At the risk of stating the obvious, a lot sure has changed in the last 130 years.
Not that I have firsthand experience of all the particulars, but in a span of time that saw the invention of the automobile, the lighting of America, humankind’s harnessing of flight, two world wars and the planting of an American flag on the moon, Philadelphia’s Jewish community went through its own dramatic changes.
Waves of immigrants transformed historic Jewish neighborhoods in Northern Liberties, South Philadelphia and North Philadelphia, as did the later expansion of the community into points further north, east, south and west.
Synagogues became churches, which then gave way to demolishment, as new shuls popped up in Wynnefield and the Northeast, and later across Lower Merion Township and the rest of Montgomery County, along with Bucks, Chester and Delaware counties. Practices evolved; movements gave birth to new expressions of Jewish identity.
Through it all, your Jewish Exponent, the second-oldest Jewish newspaper in the United States, has been there, documenting the highs and the lows, the stories both inspiring and discomfiting, the joys and sorrows of American Jewish life.
We’ve also provided a window into politics and Philadelphia society as seen through a Jewish lens. We’ve been the place where the different factions that make up the rich tapestry of Philadelphia’s Jewish community come to debate and sound off on the issues, and we’ve been the forum where you share news of the newest arrivals and the dearly departed.
Over the course of the last 130 years, though, the Exponent has been more than a newspaper. It has tried to be a reflection of you, an extension of the community and, with the support of the Jewish Federation of Greater Philadelphia, it has worked to enliven, invigorate and energize Jewish expression in the City of Brotherly Love. Such an undertaking would never have been possible without the support of you, our readers.
It’s far from a secret that journalism is a tough business. The last two decades have seen the costs of paper, ink and delivery skyrocket. Add to that the exponential expansion of available news outlets, primarily online, and you’ve got an environment in which delivering the news is more difficult and less certain.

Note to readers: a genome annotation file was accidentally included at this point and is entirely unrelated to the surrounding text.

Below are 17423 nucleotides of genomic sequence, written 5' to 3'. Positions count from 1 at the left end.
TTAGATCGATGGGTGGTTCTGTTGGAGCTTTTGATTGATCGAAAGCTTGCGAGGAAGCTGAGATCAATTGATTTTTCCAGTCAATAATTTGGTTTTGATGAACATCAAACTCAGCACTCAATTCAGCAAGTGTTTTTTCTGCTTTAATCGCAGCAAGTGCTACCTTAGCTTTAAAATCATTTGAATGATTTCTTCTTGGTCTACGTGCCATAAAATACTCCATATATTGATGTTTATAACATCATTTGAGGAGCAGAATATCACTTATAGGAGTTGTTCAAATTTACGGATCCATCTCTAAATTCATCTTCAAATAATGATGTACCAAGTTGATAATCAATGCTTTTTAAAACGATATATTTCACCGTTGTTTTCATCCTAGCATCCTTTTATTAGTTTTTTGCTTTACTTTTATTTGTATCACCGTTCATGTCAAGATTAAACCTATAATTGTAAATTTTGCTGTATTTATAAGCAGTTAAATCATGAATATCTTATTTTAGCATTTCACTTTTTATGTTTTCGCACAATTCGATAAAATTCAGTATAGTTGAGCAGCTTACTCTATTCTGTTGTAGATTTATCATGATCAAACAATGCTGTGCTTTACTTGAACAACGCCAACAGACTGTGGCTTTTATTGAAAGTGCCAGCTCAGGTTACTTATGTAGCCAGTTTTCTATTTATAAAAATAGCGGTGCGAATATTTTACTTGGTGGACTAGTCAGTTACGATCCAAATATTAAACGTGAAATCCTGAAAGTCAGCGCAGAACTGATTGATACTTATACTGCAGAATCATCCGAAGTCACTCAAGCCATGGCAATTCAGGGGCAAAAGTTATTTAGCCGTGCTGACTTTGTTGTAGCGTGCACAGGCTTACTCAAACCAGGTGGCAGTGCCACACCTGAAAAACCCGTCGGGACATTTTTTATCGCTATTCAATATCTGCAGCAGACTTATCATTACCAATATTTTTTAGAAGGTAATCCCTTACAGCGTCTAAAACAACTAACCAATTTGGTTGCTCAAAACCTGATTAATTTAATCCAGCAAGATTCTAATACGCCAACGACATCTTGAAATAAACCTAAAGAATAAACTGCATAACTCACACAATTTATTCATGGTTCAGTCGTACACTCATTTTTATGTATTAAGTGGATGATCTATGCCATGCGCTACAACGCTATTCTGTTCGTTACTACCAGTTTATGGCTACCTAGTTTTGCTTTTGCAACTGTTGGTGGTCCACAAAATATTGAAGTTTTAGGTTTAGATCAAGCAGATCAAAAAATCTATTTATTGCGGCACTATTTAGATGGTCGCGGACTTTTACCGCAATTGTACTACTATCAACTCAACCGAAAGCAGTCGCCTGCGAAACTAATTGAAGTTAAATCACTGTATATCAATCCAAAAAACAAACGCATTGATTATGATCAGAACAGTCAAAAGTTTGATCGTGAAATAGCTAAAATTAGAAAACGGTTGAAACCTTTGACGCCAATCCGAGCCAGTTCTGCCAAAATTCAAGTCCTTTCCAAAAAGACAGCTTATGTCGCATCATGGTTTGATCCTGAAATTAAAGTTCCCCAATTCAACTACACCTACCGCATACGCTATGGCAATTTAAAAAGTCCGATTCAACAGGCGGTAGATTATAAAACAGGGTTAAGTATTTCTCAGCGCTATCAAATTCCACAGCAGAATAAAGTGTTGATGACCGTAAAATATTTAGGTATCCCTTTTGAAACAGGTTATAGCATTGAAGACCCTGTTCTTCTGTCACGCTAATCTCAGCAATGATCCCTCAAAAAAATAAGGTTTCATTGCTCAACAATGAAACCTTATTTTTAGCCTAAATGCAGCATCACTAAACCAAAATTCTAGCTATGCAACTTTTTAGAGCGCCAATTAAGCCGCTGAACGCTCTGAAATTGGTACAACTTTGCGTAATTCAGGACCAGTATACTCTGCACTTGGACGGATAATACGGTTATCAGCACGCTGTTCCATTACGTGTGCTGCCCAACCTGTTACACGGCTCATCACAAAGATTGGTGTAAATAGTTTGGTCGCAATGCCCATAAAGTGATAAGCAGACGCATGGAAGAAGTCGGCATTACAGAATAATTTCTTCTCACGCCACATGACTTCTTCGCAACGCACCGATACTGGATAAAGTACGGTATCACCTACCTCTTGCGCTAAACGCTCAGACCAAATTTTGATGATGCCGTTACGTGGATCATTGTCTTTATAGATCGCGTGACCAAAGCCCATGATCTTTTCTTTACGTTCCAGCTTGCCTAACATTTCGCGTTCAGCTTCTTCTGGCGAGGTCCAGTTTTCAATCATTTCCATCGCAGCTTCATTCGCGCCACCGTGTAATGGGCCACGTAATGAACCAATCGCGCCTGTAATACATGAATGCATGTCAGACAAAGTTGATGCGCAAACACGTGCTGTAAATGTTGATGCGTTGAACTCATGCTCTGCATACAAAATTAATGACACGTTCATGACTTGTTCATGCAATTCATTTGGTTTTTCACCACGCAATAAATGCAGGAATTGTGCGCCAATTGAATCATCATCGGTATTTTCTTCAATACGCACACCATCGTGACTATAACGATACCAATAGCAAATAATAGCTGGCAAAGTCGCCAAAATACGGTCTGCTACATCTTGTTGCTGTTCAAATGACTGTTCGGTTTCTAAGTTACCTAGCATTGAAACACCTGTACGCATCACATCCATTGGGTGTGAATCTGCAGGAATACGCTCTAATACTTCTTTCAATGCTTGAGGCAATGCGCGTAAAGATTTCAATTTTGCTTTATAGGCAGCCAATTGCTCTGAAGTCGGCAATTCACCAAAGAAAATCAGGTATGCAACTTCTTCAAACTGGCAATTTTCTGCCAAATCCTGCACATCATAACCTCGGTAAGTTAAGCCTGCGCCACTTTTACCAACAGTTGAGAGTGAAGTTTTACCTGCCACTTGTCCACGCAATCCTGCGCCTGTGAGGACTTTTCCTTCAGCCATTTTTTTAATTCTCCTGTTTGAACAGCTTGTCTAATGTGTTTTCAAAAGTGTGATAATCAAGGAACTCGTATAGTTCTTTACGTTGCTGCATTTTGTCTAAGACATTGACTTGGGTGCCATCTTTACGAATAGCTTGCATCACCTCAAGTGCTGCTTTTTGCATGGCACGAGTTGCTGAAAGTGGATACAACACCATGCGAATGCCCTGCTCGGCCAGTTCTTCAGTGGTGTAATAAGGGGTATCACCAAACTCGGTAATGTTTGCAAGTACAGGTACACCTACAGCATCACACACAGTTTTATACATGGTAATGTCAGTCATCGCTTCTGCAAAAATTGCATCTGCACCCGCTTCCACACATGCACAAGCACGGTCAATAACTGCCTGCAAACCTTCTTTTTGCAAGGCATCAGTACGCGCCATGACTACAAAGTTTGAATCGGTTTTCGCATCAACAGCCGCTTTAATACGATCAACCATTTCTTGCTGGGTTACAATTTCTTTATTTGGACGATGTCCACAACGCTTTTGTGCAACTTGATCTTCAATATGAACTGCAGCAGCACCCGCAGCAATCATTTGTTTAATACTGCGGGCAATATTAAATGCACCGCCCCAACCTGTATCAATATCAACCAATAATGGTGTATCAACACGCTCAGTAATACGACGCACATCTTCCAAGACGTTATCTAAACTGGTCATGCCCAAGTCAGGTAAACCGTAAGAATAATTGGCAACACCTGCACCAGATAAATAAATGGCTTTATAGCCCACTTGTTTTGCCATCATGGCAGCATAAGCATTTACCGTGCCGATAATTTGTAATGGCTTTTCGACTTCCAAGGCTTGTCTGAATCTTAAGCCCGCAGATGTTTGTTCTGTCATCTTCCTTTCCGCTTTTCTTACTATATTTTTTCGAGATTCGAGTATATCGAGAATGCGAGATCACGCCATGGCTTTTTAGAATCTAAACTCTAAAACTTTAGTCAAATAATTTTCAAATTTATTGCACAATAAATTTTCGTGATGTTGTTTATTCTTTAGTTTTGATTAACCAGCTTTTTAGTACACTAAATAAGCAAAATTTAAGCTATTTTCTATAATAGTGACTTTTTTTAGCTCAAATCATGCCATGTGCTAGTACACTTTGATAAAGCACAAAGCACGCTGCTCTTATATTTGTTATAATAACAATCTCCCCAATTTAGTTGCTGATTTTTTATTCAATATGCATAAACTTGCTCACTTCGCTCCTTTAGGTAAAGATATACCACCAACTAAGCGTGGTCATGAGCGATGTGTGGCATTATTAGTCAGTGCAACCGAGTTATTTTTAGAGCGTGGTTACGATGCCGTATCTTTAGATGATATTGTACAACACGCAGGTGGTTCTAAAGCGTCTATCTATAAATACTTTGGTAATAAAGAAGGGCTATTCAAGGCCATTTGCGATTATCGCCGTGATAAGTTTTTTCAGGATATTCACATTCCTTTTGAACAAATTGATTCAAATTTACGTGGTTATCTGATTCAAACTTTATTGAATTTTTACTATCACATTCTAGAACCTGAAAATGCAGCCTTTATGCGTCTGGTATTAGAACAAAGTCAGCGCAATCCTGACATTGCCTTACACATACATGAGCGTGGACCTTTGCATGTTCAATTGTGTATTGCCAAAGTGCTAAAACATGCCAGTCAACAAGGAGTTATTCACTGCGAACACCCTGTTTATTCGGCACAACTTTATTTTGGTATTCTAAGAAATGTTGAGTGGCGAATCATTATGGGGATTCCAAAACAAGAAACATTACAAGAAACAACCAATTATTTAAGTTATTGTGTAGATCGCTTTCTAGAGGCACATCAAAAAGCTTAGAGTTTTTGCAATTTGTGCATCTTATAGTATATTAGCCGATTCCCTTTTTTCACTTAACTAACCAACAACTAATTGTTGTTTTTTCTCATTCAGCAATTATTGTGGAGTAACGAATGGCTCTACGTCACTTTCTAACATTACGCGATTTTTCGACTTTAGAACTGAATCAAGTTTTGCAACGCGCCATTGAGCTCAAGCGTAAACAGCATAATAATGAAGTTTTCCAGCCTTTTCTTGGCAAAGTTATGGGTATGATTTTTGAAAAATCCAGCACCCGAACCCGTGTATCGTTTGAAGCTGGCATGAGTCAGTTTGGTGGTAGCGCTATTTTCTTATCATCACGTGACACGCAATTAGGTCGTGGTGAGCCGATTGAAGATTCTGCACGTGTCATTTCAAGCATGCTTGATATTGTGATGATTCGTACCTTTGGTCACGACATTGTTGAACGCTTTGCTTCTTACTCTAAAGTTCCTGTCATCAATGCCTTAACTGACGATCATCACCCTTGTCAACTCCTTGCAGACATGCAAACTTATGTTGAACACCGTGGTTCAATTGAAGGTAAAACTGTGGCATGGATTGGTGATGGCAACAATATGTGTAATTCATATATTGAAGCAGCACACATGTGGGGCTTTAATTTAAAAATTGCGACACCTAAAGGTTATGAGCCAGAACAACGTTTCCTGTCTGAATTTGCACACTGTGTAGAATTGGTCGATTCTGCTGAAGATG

But the journalists who have shepherded the Exponent are a resilient bunch.
Not only do we believe in the power of the press to help perfect society by shining light where light needs shining, but we also are incredibly proud members of the Jewish community, dedicated to seeing American Jewish life and the State of Israel as strong and vibrant.
Do we have a perfect record? Of course not. No one does. But I can guarantee that every single person whose byline has appeared in the pages of the Exponent — throughout its long history — has given their very best and committed their utmost care to the community.
I can attest that the future of the Exponent is bright, because of the dedication of its writers, editors and business staff. Our website continues to break news, while our pages, week after week, aim to inform, engage and inspire. In an age when the charge of “fake news” is levelled against all sorts of media, we are showcasing the real work being done in the community, from the volunteers packing boxes of food for those in need to the protesters determined to put an end to anti-Semitism.
On behalf of all of the chief editors before me, I am proud of the work the Exponent has done, and I am thankful for each and every one of you who keeps reading.
When I was a child, the Exponent was given equal billing to the Inquirer by my grandparents. And when I became the editor-in-chief, my grandfather was beaming with pride. That’s as much a testament to the intimate bond between the community and its newspaper as it is to the bond between a grandfather and his grandson.
The fact is Philadelphia is one of the best cities in the United States, and its Jewish community is one of the strongest in America. It’s only fitting that its Jewish newspaper be equally strong, equally proud and equally resilient. Thank you for making it possible.
Joshua Runyan is the editor-in-chief of the Jewish Exponent. He can be reached at email@example.com.